A fresco by medieval master Cimabue in the Lower Basilica of St. Francis of Assisi has been restored to rich detail and luminous luster thanks to €300,000 in funding from luxury car manufacturer Ferrari. Our Lady in Majesty, also known as Madonna and Child, Angels and St. Francis, survived the 1997 earthquake that devastated Assisi, causing the collapse of the roof of the adjacent Upper Basilica and claiming the lives of four people.
Located in the northern transept, to the right of the church’s high altar, the Majesty was painted by Cimabue between 1285 and 1290. It is one of his most famous works because it contains one of the oldest portraits of St. Francis. Francis died in 1226. The oldest known depiction of him, a fresco in the Benedictine abbey at Subiaco, was created only two years after his death, but it is an abstract representation in the flat, formal Byzantine style, not an attempt to capture the appearance of the man. Cimabue created an actual portrait of St. Francis reputedly based on descriptions given to him by people who had known Francis personally, so it is the oldest surviving realistic depiction of him. The fresco is also famous for its innovative use of perspective, an important transitional moment between the hieratic Byzantine style and the naturalism that would flourish in the Renaissance.
The Majesty depicts Mary enthroned holding the Christ child on her knee. The throne is surrounded by four angels. To the right is St. Francis bearing the stigmata in his hands. Mary, the Christ child and the angels are idealized representations, serenely beautiful in perfect symmetry. Francis is skinny, his ears stick out (one of them swollen with the mumps) and his heavily lidded eyes have a care-worn expression rather than sublimely serenity of the heavenly countenances.
Restoration work began in January 2023. Conservators from the cultural heritage restoration company Tecnireco first studied the fresco with the latest imaging technology, using x-ray fluorescence and infrared spectroscopy to determine which parts of the fresco were original and which were later additions. The technology also revealed the original pigments used by Cimabue.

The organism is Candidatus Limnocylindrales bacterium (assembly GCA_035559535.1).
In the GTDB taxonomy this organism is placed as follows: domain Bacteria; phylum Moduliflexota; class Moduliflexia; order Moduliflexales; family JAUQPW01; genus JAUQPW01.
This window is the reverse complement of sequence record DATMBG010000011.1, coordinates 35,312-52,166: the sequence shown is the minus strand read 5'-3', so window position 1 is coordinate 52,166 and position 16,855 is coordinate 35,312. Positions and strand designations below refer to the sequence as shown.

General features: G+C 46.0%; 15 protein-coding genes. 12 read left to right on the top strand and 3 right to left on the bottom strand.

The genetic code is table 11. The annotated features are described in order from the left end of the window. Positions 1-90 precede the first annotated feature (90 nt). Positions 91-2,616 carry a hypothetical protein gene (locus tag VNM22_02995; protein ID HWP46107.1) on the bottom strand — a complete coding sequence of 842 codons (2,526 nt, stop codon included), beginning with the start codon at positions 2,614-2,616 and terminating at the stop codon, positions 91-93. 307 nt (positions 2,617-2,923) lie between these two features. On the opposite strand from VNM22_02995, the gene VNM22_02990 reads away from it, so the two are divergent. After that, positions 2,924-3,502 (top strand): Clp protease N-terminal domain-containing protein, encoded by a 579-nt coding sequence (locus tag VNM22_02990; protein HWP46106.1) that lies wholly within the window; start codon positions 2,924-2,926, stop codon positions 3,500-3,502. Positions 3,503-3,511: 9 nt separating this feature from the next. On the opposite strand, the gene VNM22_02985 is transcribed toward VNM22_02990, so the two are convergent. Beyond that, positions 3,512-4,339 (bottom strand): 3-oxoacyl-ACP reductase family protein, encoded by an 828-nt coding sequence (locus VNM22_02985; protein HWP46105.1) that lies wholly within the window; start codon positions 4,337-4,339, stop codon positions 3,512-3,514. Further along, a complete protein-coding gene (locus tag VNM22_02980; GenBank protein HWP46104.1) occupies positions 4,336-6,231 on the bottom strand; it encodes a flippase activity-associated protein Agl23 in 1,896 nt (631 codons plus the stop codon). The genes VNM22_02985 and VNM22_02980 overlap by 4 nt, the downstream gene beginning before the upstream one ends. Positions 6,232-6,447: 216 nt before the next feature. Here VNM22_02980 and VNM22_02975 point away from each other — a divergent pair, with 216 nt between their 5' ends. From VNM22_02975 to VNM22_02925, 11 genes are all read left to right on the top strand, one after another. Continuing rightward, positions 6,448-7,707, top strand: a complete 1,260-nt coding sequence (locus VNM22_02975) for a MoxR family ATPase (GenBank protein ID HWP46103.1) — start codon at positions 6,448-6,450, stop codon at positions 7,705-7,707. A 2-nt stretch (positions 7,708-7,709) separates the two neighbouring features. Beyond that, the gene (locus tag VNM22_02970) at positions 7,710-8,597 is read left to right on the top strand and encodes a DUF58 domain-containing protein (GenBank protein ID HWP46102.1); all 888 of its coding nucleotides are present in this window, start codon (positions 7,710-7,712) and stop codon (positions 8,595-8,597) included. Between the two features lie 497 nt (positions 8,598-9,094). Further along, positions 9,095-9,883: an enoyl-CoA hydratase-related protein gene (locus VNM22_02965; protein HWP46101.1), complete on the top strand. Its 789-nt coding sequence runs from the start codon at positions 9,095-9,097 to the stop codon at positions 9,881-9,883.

Once the analysis was completed, restorers removed thick deposits of atmospheric particles (dust, smoke, grime) and a coat of yellowing protective varnish applied in a 1973 intervention. They then focused on the adhesion of areas of flaking paint and gilding. The plaster layer was also re-adhered to the masonry.
To avoid painting over the original fresco, they replaced pigment that had become detached, especially azurite pigment used for the background, with neutral colours such as grey. “We have taken away all of the additions made over the centuries,” says Fusetti, adding that the painting had now regained its original luminosity. “What we now see is the original work.”
Since the 1997 earthquake, personnel from Tecnireco have been entrusted with cleaning all of the frescoes, which cover a surface area of 10,000 sq. m, once a year. Annual dusting will help keep Maestà di Assisi in good condition, Fusetti says. “We won’t need to restore it for another 60 or 70—maybe even 100—years,” he adds. “Future maintenance will be more affordable as a result.’
The details on the throne look stunning, the inlay highlighted by glowing gilding that you couldn’t see at all before the restoration. St. Francis’ scraggly beard takes on a whole new prominence too.